When I read investment message boards, I can tell that investors are about to make bad investment decisions when they abandon traditional measurements of value and instead suspend disbelief by focusing on esoteric business metric. This is nothing especially out of the ordinary–there are always areas of the economy vulnerable to either excessive greed or excessive fear that temporarily persuade intelligent, hard-working men to depart with their money on a whim.
Those thoughts come to my mind when I read articles touting investments in Tesla Motors. There are many things to like about Tesla the company. The Roadster and Model S recapture some of that sexiness in American car design by harking back to the era when Americans actually based part of their identity on the cars they drove.
It is impressive that Tesla has been able to commercially produce an EPA-compliant electric vehicle that can travel 236 miles on a single charge. The Model S, introduced in June 2012, can cover a bit more ground–almost 300 miles. I think a critical mass will be reached once Tesla’s electric charge can last 700-800 miles on a single charge, providing the ability to make cross-country travel possible without the need to find a charging station.
But the appeal of a cool-looking car that charges itself has enticed so many investors that appreciate Tesla’s story that the price of the stock no longer has any connection to the fundamentals.
Some people aren’t aware that Tesla isn’t even a profitable enterprise. Since 2008, it has lost between $82 million and $396 million every year. The company has regularly issued its stock to avoid overleveraging its $2.6 billion in required debt payments, and this has been a smart move (when the stock is overvalued, the borrowing power through debt issuance because the cash received is worth more than the pricey ownership interest that gets diluted).
The downside, however, is that the earnings per share will be slow to advance when the company eventually returns to profitability because there will be an expended share count. Tesla had 90 million shares outstanding in 2008, and now has 120 million shares outstanding. That’s a 33% handicap that needs to be made up to restore the status quo. Just because Tesla is borrowing intelligently does not mean that it comes without shareholder consequences down the road.
I would expect Tesla to continue borrowing at a rate between $500 million and $1 billion per year (either through balance sheet debt or share issuance) because the Model S is sold for $71,000 but actually costs Tesla $75,000 to make each one.
There are many different levels of investing skill. The beginner level of stock-picking is about recognizing that not all household names necessarily make great investments. For instance, Alcoa may be a billion-dollar aluminum company, but it is one of the worst assets you could possibly hold for a 40+ year holding period among large-cap companies. Everyone has heard of Ford cars, but you wouldn’t want to tuck Ford into a blue-chip portfolio and forget about it: Over the past 25 years, your reward would have only been 4.75% annual compounding.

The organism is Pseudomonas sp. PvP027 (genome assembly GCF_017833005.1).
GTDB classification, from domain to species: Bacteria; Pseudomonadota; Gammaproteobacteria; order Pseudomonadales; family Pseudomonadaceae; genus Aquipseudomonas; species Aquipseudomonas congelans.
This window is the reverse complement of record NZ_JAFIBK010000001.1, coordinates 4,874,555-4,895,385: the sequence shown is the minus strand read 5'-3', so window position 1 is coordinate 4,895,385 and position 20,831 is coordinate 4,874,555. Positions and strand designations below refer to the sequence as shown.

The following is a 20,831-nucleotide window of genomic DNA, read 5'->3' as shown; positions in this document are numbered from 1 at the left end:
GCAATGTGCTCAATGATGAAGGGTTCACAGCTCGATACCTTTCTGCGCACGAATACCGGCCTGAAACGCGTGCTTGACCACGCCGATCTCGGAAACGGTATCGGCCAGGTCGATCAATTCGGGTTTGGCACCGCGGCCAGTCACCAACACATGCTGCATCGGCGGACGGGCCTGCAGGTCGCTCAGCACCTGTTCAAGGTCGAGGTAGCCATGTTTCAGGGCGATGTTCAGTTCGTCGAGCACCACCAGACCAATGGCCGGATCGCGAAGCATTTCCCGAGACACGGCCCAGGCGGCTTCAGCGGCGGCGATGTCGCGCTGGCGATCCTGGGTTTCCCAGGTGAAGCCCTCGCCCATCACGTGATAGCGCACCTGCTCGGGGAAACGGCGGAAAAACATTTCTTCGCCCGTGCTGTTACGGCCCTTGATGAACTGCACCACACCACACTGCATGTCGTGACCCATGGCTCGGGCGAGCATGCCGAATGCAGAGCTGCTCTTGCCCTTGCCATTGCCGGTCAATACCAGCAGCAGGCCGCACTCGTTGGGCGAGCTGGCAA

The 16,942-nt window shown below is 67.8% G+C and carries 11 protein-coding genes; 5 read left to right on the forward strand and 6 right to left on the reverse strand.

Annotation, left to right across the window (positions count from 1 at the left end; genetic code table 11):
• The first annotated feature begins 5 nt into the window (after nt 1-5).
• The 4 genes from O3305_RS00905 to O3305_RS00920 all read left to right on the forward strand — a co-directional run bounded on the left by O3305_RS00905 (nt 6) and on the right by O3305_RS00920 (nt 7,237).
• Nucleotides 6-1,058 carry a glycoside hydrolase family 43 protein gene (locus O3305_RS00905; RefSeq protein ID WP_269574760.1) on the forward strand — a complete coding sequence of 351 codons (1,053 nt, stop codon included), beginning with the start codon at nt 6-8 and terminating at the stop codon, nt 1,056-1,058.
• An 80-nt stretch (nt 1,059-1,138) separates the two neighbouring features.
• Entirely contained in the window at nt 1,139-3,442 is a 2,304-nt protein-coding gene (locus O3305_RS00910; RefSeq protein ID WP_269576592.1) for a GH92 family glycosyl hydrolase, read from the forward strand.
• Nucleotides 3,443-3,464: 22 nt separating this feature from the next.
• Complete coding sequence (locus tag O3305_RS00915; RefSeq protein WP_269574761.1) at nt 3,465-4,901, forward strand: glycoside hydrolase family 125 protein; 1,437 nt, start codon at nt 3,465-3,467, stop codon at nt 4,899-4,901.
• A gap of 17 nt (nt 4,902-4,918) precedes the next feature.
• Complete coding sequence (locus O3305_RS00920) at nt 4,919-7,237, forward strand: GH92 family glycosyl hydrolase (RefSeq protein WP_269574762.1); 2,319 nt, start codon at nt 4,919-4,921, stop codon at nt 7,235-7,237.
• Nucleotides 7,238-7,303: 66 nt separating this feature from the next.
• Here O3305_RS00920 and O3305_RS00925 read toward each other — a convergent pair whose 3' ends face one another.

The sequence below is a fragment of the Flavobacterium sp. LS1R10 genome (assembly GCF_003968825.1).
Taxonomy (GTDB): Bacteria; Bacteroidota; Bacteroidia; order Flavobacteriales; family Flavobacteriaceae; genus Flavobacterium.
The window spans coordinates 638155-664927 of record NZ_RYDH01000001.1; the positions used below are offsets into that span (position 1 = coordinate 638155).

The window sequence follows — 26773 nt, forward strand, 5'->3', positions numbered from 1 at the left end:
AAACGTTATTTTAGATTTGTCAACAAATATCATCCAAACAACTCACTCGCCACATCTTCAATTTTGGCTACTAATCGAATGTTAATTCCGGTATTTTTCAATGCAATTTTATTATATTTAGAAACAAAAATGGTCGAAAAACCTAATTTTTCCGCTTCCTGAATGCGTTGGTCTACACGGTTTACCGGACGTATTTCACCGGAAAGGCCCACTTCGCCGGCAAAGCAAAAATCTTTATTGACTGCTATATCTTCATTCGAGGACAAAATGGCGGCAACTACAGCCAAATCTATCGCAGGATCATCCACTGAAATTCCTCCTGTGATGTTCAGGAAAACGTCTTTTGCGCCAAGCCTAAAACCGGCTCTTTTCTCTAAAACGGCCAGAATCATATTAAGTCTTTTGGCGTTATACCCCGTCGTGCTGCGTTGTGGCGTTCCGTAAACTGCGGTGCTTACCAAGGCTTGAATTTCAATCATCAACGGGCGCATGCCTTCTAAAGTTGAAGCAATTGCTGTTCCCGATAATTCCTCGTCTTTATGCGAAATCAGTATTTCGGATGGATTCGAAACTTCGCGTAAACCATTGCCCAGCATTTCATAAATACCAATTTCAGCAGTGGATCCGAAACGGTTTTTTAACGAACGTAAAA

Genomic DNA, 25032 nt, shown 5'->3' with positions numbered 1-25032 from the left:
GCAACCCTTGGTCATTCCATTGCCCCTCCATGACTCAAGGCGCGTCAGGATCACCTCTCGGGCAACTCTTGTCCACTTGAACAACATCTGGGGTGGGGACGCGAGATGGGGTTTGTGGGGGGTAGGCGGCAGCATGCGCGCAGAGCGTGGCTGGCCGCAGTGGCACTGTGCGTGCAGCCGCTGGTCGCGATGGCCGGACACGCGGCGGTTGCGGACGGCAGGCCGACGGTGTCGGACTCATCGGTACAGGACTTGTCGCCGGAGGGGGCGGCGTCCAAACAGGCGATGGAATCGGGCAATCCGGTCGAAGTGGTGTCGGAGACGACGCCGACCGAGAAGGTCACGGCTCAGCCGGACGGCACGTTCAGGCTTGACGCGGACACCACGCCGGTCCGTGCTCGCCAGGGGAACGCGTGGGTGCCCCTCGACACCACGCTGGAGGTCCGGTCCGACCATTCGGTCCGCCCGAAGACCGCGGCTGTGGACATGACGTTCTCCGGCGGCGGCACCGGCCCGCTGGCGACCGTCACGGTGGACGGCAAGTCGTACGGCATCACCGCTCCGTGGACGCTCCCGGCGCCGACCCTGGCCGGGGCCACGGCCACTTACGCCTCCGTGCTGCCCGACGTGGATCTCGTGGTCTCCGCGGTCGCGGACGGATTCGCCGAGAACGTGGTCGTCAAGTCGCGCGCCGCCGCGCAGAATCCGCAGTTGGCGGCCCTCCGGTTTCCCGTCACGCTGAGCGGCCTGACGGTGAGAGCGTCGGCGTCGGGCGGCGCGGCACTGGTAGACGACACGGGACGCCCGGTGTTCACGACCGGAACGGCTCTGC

The intermediate stage of investing is about thoroughly understanding the “why” aspect of what makes certain companies great long-term holdings, and then exercising the discipline to figure out the right valuation for the company.
When I study Tesla, I see a company that flunks both tests. It doesn’t even pass the test of companies that make great investments, as car companies turn toward losses during recessions and the boom times of the good years does not create enough of a countervailing force to justify enduring the cyclical nature of the industry.
Look at Jeremy Siegel’s data on the auto industry. Over almost every twenty-year rolling period, the best auto companies deliver 7% annual returns and the industry average is around 5.5%. Plus, a sizable minority actually experience bankruptcy or negative annual compounding. This is not waiting for the fat pitch to swing–it’s entering an industry where you start the at-bat with an 0-2 count.
And secondly, there is the question of valuation. Right now, Tesla is valued at $32.5 billion. That is a crazy valuation for a company that has never been profitable. The highest analyst estimates call for $600 million in profits in 2020. By then, the share count will be higher, so the earnings per share won’t move up as much as you think. But even if that somehow were not the case, the current valuation amounts to 50x the high projection of earnings five years from now. That is not investing–that is hoping someone comes down the road acting even more irrational is willing to pay a higher price for the stock.
Tesla traded at $15 per share in 2010. Now, it is at $250. People point to the 35% annual revenue growth to justify the valuation. The problem is that the revenues have been able to grow because Tesla is taking losses on every car it makes. It has actually been the beneficiary of a recovering economy for almost the entirety of its publicly traded life, and the company still hasn’t been able to turn a profit. What will happen during a deep recession when the pool of available customers shrink?
Cool companies don’t always make good investments. The backdrop of the auto industry alone should give every investor pause before making a long-term investment (car companies can be intelligent three to five year investments if you are anticipating economic recoveries, but they are almost never suitable candidates for buy and forget it holdings). The excitement surrounding Tesla has driven the valuation to a level that is over 50x the high-end estimates of expected profits in 2020. People who claim the stock market is a casino are correct when they enter the world of speculation. When you pay $32.5 billion for a slice of ownership for a company that is losing $300 million per year and never been profitable, you are taking a spin of the Roulette Wheel.